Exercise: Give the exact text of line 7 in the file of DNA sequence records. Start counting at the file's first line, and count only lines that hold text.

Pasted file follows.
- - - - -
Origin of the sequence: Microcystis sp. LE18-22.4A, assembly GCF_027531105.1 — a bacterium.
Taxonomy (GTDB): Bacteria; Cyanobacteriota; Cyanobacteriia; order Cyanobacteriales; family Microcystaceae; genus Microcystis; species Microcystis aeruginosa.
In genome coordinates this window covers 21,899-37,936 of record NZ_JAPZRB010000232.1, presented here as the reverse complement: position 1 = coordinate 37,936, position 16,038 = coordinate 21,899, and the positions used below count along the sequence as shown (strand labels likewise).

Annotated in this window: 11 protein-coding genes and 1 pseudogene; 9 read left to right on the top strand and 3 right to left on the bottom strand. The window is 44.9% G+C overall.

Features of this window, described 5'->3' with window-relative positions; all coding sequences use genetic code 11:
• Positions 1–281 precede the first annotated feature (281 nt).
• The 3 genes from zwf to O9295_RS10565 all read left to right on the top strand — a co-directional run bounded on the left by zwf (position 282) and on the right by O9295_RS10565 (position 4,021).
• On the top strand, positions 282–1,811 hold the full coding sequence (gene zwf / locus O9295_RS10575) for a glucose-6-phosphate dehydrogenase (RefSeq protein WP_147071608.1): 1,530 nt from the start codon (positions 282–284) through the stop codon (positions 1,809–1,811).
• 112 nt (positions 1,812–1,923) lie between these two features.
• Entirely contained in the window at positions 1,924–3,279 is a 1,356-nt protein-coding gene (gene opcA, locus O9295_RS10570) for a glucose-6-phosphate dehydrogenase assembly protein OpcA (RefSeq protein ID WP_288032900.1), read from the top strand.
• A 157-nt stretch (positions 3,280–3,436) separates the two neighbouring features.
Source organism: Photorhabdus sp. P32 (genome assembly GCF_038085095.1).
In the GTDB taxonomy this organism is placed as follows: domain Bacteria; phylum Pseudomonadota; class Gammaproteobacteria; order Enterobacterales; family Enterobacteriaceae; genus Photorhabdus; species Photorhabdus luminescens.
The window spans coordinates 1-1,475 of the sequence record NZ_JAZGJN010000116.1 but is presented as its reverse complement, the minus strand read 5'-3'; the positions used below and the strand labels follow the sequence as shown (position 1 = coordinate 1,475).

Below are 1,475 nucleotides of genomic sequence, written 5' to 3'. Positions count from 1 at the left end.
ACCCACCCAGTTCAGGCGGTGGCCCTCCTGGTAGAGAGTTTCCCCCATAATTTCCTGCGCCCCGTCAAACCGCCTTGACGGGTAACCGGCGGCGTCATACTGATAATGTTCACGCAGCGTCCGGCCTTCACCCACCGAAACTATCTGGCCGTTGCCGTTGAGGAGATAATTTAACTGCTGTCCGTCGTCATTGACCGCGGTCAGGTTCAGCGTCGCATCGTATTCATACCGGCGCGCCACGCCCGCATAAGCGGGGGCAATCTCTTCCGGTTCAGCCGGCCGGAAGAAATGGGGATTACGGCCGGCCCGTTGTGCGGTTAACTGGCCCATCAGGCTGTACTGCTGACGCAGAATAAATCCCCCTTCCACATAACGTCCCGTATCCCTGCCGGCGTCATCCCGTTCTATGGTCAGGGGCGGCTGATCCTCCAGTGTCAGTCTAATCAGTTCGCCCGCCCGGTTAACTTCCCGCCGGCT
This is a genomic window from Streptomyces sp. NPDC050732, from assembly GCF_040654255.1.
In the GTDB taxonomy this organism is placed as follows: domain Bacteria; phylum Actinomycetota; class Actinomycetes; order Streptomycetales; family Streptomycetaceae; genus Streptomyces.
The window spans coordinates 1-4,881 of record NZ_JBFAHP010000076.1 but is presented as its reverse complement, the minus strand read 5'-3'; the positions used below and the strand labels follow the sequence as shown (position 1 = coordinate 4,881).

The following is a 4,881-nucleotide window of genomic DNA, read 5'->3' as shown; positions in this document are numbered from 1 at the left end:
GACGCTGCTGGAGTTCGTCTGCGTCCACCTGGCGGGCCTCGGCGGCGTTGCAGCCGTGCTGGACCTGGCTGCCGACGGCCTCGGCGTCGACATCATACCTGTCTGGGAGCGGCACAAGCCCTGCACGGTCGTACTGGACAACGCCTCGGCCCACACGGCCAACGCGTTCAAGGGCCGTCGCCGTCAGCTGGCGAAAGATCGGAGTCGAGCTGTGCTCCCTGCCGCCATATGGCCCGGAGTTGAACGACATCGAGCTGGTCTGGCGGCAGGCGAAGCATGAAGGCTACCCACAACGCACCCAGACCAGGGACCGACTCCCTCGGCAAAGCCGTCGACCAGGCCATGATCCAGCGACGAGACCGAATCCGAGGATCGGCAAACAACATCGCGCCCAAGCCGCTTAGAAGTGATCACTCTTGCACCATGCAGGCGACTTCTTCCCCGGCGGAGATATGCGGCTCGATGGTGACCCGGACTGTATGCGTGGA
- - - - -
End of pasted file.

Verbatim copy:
• The 3 genes from zwf to O9295_RS10565 all read left to right on the top strand — a co-directional run bounded on the left by zwf (position 282) and on the right by O9295_RS10565 (position 4,021).